DeNysschen C, O'Connor T, Tetewsky S and Burton HW. (In press). Exercise intervention in breast cancer patients with treatment-induced arthralgia. Br. Can Res Treatment.
Fish D, Tona J, Burton H, Wietig P, Trevisan M and Ohtake P. (2011). Integrating Public Health and Allied Health Education through a Core Curriculum: An Action Research Approach. J. Allied Health. 40:e7-e15
Santo AS, Santo AM, Browne RW, Burton HW, Leddy JJ, Horvath SM and Horvath PJ. (2010). Postprandial lipemia detects the effect of soy protein on cardiovascular disease risk compared with the fasting lipid profile. Lipids. DOI 10.1007/s11745-010-3487-z.
DeNysschen C, Burton HW, Horvath PJ, Leddy J and Browne R. (2009). Resistance training with soy vs whey protein supplements in hyperlipidemic males. J. Int. Soc . Sports Nutr. 6:8
Gerlach KE, Burton HW, Dorn JM, Leddy JJ and Horvath PJ. (2008). Fat intake and injury in female runners. Journal of the International Society of Sports Nutrition, 5:1 http://www.jissn.com/content/5/1/1
Santo AS, Cunningham AM, Alhassan S, Browne RW, Burton H, Leddy JJ, Grandjean PW, Horvath SM and Horvath PJ. (2008). NMR analysis does not increase sensitivity to the effect of soy protein on CVD risk when compared to the traditional lipid profile. Appl. Physiol. Nutr. Met. 33:489-500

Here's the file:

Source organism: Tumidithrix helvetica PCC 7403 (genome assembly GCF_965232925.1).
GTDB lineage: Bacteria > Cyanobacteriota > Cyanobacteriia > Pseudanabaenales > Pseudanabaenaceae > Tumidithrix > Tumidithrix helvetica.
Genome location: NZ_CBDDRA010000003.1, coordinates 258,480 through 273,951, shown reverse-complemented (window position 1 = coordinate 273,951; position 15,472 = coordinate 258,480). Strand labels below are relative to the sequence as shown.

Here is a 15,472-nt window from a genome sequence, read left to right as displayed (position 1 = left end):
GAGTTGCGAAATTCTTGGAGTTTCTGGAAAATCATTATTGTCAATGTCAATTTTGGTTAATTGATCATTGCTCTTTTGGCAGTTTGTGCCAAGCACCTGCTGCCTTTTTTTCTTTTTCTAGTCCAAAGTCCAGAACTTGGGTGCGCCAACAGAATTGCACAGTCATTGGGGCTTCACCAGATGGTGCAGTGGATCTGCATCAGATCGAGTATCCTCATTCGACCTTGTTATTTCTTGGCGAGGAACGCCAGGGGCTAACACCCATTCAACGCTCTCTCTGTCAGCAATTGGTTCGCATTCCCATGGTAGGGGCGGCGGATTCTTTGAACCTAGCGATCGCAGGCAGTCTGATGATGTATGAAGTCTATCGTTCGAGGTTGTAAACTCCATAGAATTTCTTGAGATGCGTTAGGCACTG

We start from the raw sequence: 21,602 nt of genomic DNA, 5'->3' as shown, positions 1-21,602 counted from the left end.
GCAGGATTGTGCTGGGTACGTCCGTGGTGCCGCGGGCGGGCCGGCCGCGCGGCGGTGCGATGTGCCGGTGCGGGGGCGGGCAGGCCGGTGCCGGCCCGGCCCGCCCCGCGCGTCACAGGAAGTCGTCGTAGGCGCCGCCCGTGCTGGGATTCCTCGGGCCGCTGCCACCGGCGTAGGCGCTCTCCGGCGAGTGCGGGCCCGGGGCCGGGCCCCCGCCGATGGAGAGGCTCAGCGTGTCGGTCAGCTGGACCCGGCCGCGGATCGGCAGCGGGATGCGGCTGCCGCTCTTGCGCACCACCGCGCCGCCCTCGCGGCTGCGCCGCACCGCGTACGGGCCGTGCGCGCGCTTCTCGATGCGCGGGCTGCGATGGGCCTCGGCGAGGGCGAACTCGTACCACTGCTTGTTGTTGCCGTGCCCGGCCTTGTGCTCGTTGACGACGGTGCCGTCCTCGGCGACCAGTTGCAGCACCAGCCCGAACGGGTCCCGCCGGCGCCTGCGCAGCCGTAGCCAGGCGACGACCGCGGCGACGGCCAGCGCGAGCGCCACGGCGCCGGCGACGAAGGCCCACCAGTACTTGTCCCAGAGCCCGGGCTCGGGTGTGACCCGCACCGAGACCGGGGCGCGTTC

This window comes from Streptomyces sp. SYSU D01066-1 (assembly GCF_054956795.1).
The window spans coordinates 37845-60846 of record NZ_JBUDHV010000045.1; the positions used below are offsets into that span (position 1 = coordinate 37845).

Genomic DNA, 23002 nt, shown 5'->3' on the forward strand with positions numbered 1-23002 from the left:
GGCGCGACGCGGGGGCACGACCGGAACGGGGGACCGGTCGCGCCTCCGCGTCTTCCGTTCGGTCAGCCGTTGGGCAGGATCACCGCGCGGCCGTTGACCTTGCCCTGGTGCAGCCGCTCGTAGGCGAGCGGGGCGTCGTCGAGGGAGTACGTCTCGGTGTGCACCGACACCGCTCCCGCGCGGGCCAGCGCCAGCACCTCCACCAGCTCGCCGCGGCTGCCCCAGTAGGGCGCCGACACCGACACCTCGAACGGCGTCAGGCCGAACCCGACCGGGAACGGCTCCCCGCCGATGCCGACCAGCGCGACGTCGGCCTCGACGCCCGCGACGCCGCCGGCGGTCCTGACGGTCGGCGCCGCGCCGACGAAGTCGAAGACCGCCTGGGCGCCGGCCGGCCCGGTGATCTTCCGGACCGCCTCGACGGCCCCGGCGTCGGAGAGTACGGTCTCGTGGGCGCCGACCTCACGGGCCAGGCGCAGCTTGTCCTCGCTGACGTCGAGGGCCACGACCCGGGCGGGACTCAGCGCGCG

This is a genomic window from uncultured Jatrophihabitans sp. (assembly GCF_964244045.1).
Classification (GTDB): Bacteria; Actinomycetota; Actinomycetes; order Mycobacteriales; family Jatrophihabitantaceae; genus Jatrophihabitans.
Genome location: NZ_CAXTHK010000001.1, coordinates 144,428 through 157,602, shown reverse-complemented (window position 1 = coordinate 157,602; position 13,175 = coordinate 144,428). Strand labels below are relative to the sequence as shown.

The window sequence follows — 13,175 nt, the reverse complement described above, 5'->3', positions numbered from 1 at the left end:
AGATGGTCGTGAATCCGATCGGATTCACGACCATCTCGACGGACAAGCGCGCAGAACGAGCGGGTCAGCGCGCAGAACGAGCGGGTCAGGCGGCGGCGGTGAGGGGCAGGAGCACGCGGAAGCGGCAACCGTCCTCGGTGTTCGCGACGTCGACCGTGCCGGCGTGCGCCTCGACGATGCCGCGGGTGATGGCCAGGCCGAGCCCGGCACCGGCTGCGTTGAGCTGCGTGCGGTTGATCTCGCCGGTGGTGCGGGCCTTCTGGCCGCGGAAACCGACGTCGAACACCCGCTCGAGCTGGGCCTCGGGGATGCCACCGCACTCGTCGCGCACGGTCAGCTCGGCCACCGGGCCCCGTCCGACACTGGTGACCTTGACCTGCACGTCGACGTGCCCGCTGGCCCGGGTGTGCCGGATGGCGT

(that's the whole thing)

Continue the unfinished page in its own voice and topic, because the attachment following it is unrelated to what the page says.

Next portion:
Lo Bue-Estes C, Willer B, Burton HW, Leddy J and Horvath PJ. (2008). Effect of short-term exercise to exhaustion on cognitive function in women. Perceptual and Motor Skills. 107:933-945, 2008
Caffeine is the most widely used psychoactive substance in the world and its use is increasing among children. Although considered safe, the majority of empirical data on the effects of caffeine have been collected in adults.
This project will determine the magnitude of increases in core body temperature or reductions in body fluids incurred in a warm and humid disabled Pressurized Rescue Module scenario at sea level and at depth (20 feet of seawater) for up to 24 hours.
This study will use multiple levels of analysis to determine mechanisms by which amylin, a pancreatic-and-brain-derived peptide, acts in the mesolimbic reward system of the brain to reduce body weight and decrease food intake.